I’ve written all of these things to you, including all of these letters for all of the birthdays you’ve had since you turned five, except for last year, when I was too lost in my own feelings of—what was it? Depression, I suppose?—that I didn’t write birthday posts, or much of anything at all. It is odd to admit that you have never read this blog—not any of it. It is past time for that to change. Perhaps you should start with the posts I wrote expressly for you. If you never remember anything else I’ve told you, I want you to remember these things:

One: Always have hobbies and interests no one can take away from you. You should fill your life with things that don’t require other people, places or things. You need at least one of these. I have writing, walking, baking, and listening to music when I’m alone. You have sewing, running, reading, and so many other things. Those are for you, so you will never be lonely, never be bored.

Two: Always read the last line first. It won’t spoil the story. In fact, it will help you know if the story will be worth working through. The most important lesson is to know how to end things gracefully.

And so, when I’ve written to you, I’ve said a bunch of things, always saving the most important for the last line or lines:

At five: If I ever get to a point where that’s all I can ask for, and the last thing I know is that you and your brother are there, it would be enough. I love you.

Six: And so it goes. There isn’t much left to do but turn anger into hope, and turn resignation into faith in your abilities to adapt and thrive. So for my daughter, a brilliant and funny and empathetic and beautiful little six year old girl, I wish for the best of birthdays and a hundred more. I wish for the opportunity to spend many more of those birthdays with you. I wish the world was an easier place. In the last six years, you have definitely made it a better one.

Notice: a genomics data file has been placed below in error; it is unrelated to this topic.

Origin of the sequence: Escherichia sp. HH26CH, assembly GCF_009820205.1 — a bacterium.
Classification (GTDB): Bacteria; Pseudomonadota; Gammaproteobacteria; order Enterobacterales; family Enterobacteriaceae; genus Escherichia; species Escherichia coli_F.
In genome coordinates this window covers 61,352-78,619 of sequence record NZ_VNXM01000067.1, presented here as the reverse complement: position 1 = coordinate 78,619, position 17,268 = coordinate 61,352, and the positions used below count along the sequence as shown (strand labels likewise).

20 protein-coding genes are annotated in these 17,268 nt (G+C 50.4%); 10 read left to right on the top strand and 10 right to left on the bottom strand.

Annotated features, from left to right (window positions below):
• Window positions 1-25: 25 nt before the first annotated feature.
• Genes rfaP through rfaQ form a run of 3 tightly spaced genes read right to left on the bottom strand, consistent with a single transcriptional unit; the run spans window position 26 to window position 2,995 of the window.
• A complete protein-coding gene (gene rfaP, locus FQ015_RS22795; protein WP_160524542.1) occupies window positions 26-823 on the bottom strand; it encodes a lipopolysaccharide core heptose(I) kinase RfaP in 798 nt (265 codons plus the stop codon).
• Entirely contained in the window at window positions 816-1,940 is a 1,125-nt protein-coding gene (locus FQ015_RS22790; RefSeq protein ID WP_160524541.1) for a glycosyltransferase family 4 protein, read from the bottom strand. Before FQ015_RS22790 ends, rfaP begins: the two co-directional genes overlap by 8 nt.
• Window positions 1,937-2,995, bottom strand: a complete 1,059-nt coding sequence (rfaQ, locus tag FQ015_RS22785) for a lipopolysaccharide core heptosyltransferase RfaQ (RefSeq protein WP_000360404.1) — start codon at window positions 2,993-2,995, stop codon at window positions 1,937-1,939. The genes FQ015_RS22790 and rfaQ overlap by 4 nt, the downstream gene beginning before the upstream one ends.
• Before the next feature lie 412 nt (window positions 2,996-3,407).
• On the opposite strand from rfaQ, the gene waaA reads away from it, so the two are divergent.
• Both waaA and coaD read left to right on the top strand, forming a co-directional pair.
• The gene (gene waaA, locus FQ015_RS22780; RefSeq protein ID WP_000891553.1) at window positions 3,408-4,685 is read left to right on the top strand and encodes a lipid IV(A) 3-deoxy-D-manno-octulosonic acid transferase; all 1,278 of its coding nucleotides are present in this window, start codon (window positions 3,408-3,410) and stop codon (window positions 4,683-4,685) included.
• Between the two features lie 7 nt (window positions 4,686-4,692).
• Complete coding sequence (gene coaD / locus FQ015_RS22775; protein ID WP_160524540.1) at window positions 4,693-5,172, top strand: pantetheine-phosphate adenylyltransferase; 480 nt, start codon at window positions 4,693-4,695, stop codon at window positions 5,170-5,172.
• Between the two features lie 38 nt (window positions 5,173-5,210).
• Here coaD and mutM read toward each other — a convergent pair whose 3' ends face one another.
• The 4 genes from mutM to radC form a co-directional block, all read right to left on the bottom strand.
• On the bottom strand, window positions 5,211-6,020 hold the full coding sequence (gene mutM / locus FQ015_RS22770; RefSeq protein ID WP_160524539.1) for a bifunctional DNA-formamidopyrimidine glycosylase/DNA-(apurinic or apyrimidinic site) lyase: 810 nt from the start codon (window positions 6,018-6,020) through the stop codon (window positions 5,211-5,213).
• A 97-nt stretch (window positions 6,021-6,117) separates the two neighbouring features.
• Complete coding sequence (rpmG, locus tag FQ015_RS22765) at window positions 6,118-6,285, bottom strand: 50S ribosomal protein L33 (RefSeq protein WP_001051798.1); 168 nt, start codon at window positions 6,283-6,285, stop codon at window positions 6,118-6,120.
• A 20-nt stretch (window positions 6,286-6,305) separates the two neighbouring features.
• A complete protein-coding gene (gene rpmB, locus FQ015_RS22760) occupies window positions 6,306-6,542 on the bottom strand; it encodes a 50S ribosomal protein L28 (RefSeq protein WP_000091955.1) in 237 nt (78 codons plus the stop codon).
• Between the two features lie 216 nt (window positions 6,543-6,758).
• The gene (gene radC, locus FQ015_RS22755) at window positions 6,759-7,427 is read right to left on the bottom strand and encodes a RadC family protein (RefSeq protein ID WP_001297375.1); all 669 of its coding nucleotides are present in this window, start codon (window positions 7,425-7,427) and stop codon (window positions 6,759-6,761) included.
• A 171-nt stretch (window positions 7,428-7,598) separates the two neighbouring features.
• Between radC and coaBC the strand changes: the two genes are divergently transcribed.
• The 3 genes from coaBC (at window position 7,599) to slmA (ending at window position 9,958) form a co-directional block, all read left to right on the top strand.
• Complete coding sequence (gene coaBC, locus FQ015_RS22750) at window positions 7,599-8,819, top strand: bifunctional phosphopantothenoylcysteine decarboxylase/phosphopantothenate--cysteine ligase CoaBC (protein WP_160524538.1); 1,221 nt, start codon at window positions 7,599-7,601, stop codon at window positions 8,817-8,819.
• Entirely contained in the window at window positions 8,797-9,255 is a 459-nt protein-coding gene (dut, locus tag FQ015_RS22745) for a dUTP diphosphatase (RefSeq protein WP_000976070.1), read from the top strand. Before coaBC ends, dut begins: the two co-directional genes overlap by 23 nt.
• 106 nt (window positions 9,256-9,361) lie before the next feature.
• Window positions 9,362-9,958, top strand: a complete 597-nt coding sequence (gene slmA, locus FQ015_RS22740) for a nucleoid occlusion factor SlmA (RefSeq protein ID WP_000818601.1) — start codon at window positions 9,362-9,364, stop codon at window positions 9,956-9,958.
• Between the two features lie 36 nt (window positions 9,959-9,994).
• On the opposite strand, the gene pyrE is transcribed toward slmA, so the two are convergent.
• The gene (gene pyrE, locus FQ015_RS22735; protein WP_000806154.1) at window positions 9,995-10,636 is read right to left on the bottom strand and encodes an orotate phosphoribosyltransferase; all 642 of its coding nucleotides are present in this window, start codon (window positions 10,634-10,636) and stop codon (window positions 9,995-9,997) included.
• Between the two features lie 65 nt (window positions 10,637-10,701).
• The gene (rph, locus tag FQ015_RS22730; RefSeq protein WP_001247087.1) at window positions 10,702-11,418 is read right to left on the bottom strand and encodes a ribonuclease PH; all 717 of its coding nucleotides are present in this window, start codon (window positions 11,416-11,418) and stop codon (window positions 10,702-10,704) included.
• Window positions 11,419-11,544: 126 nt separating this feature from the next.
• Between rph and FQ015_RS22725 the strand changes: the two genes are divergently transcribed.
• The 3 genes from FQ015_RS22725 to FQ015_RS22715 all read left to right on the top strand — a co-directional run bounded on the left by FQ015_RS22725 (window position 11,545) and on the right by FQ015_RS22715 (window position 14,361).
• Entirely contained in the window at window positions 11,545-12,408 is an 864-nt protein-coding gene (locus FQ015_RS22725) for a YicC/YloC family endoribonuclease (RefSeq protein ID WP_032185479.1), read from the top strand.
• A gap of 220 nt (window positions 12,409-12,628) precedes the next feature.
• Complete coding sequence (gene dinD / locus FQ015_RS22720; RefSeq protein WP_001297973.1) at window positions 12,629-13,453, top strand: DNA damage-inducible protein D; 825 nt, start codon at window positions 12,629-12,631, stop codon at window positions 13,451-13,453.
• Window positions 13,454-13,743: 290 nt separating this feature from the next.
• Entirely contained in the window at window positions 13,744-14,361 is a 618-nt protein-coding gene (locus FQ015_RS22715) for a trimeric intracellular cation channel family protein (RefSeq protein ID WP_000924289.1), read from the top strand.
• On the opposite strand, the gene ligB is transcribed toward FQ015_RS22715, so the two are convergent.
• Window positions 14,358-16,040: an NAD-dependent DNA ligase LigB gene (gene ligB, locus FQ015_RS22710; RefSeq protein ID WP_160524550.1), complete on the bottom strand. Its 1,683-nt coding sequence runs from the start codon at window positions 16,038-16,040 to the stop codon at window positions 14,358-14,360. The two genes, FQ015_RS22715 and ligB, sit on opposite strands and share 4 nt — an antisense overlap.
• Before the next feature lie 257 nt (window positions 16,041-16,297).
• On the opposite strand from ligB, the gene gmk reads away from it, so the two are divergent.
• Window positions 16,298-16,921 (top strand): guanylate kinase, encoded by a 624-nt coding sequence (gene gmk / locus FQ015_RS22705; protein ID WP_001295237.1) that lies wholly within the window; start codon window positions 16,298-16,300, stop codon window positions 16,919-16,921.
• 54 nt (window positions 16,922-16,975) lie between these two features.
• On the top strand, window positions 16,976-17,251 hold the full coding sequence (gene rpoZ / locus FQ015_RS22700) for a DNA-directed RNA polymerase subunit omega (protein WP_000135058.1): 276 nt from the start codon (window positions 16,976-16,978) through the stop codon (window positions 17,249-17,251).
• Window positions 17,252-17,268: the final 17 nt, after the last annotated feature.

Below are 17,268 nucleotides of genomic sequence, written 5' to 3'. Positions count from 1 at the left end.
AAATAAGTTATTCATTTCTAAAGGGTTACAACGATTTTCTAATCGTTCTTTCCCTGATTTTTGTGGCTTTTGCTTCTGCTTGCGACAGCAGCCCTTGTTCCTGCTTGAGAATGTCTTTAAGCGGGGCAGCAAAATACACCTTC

Seven: … And she said, in front of the entire first grade: Because I love you. I will always remember you when you were seven, Lenny. Always—no matter how many more sevens I've got.

Eight: But I am doing this for her, for them. I am taking account of things they might be too young to remember or too innocent to comprehend. I am remembering for them. So, Lenny, know that I love you. You aren't just golden today, but always.

Nine: That's what I want for you in this ninth year, which changed everything for me thirty years ago. I want you to know what that means. You will always be yourself. There's only one Lenny. Don't let anyone forget it.

Ten: (empty space where words should have been)

And, before we get to eleven, I want you to have some last words.

You finally showed me that resilience essay. In it, you wrote: When we started learning about resilience, I could tell my mom had been resilient…Resilience to me is the ability to see past and bounce back from life’s setbacks. To overcome struggles and see meaning in life.

You wrote about me and about famous and resilient people in history. And then you chose this ending, which astounded your teachers: “Resilience cannot be learned or found: it is a choice we make, a path we choose to take, a trait we choose to acquire.”

I don’t even know if I actually agree with you—but it sure sounds good.

For the last five years, I have taught poetry to your class for your birthday. For the last two years, one of the styles we learned was haiku. Haiku are wonderful because the beginning is also the end. Last year, in fourth grade, you wrote this:

lilac trees, purple
and white, birds nest up high in
the sky, sweet bird songs

and this year, for your birthday, you wrote:

in early March air
I sit outside, enjoying
my eleventh year.

Eleven: Me too, honey, me too. And the third thing I want you to remember is that there is an exception to reading the last line first. When you have children, you never want to read the last line. You never want to know how it turns out. You don’t want to see the ending. There’s nothing that could happen in between that would make it not worth working through.

I love you. Happy eleven. --Mom


  1. An emotional read for me; a beautiful gift for your daughter.

  2. And I love you both more than I can ever say.
    Mom and Grandma